Conservationists of the future!

Sarah Luxton
Published 19 Jun 2019 
by Sarah Luxton 
about  Monjebup Reserves  
Angela Sanders at the Bush Heritage STEM Expo stand.<br/> Angela Sanders at the Bush Heritage STEM Expo stand.
Albany STEM Expo 2019<br/> Albany STEM Expo 2019
An endangered Red Tail Phascogale nesting box<br/> An endangered Red Tail Phascogale nesting box
Information cards for students - about some of the native fauna that Bush Heritage protects.<br/> Information cards for students - about some of the native fauna that Bush Heritage protects.
Our South West Ecologist Angela Sanders<br/> Our South West Ecologist Angela Sanders
Seeds and information about the Fitz-Stirling restoration program.<br/> Seeds and information about the Fitz-Stirling restoration program.
Snake skins for the students to handle and ID<br/> Snake skins for the students to handle and ID
Students really enjoyed using the thermal imager (below) to look at their class-mates, and see how a camera trap works.<br/> Students really enjoyed using the thermal imager (below) to look at their class-mates, and see how a camera trap works.

Recently our Fitz-Stirling Ecologist Angela Sanders and several of our trusty volunteers met with 13-15-year-old students at the 2019 Science Rocks Expo in Albany, to talk all things ecology and environmental careers.

With 600 young people attending over two days it was a fun, interactive and engaging way to share a bit about Bush Heritage’s work in south-west WA and life as an ecologist on the front lines of nature conservation.

From thermal images, camera traps and how to identify a Malleefowl and its mound, to monitoring the endangered Red-tailed Phascogale – students learnt about some of their unique local species and how we can look after them.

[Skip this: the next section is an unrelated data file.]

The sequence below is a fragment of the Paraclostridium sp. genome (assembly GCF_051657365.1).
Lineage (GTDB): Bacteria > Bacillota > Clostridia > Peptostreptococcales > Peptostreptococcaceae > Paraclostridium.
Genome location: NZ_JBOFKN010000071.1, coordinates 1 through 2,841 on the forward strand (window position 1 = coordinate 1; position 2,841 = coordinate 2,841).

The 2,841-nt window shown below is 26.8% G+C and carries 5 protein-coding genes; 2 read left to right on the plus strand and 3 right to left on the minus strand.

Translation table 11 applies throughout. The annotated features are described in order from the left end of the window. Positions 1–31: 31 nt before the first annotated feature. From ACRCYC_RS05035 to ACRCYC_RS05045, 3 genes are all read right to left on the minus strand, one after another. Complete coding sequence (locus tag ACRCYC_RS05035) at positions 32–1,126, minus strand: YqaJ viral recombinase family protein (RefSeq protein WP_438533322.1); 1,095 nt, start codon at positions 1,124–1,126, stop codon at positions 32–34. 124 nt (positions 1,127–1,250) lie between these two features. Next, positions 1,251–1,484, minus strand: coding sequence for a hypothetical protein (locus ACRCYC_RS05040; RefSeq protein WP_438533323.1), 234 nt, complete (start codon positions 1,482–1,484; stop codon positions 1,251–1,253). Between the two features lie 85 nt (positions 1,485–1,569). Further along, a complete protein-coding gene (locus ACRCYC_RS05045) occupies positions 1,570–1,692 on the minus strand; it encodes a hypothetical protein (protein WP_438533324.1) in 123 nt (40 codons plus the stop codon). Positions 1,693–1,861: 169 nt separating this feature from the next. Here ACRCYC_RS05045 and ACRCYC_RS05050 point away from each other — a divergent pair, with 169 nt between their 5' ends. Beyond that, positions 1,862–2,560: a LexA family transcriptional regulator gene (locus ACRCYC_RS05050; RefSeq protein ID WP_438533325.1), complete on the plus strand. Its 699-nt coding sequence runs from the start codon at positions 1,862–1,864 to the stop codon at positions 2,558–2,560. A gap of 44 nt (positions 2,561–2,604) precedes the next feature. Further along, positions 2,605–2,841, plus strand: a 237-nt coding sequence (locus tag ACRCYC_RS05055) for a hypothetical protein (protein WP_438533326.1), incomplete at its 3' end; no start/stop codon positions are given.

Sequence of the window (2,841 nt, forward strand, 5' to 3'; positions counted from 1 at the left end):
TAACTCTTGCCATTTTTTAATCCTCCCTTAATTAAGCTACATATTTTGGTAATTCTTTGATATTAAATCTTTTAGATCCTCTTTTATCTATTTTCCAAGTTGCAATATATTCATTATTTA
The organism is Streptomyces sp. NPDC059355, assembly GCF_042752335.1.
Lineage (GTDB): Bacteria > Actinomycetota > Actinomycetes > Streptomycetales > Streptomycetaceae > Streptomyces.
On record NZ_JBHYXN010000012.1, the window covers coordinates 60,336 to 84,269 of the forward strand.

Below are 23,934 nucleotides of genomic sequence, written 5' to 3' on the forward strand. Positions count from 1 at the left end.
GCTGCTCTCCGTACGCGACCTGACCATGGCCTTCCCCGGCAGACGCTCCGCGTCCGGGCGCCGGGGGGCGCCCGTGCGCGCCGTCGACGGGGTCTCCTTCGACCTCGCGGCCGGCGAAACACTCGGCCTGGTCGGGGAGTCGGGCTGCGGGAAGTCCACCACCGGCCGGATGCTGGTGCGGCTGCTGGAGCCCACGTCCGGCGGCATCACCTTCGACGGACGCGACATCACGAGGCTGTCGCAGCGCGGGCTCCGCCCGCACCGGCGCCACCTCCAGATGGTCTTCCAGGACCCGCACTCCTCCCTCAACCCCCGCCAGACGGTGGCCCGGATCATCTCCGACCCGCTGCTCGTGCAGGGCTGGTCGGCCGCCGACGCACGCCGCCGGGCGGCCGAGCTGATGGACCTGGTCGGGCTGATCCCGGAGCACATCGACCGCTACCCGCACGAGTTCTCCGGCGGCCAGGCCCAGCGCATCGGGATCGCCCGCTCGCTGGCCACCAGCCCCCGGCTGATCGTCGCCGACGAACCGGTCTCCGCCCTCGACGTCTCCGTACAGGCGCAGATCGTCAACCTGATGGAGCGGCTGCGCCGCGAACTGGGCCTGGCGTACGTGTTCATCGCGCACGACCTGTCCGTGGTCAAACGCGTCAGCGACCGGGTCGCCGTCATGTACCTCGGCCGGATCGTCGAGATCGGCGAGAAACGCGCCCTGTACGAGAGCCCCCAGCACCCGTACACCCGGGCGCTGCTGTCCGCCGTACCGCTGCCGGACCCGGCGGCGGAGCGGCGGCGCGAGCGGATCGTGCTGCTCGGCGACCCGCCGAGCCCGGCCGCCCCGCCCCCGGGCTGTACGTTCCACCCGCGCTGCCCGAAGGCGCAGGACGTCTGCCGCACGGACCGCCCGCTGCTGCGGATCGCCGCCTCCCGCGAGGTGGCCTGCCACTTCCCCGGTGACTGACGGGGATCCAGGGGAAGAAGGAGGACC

Chrissy, one of our volunteers, said “The students were really interested in what we were doing, especially in the thermal imager and using a telescopic probe to investigate an old tree hollow that had spider webs and a Tarantula inside” (do not fear, not a real one). 

She also said that the snake skins with their different patterns were a big hit, and that students were interested in how Bush Heritage has restored areas of farmland and fascinated by how much it could change in 6 years.

The expo definitely widened their perspectives and sparked interest in the environment as a possible career.

A big thank you to our volunteers Renae, Chrissy and Meredith that helped answer 100s of questions and dedicated their time, passion and expertise to sharing the importance of our environmental heritage with a future generation of environmental scientists and ecologists.

Albany STEM Expo 2019<br/> Albany STEM Expo 2019
An endangered Red Tail Phascogale nesting box<br/> An endangered Red Tail Phascogale nesting box
Information cards for students - about some of the native fauna that Bush Heritage protects.<br/> Information cards for students - about some of the native fauna that Bush Heritage protects.
Our South West Ecologist Angela Sanders<br/> Our South West Ecologist Angela Sanders
Seeds and information about the Fitz-Stirling restoration program.<br/> Seeds and information about the Fitz-Stirling restoration program.
Snake skins for the students to handle and ID<br/> Snake skins for the students to handle and ID
Students really enjoyed using the thermal imager (below) to look at their class-mates, and see how a camera trap works.<br/> Students really enjoyed using the thermal imager (below) to look at their class-mates, and see how a camera trap works.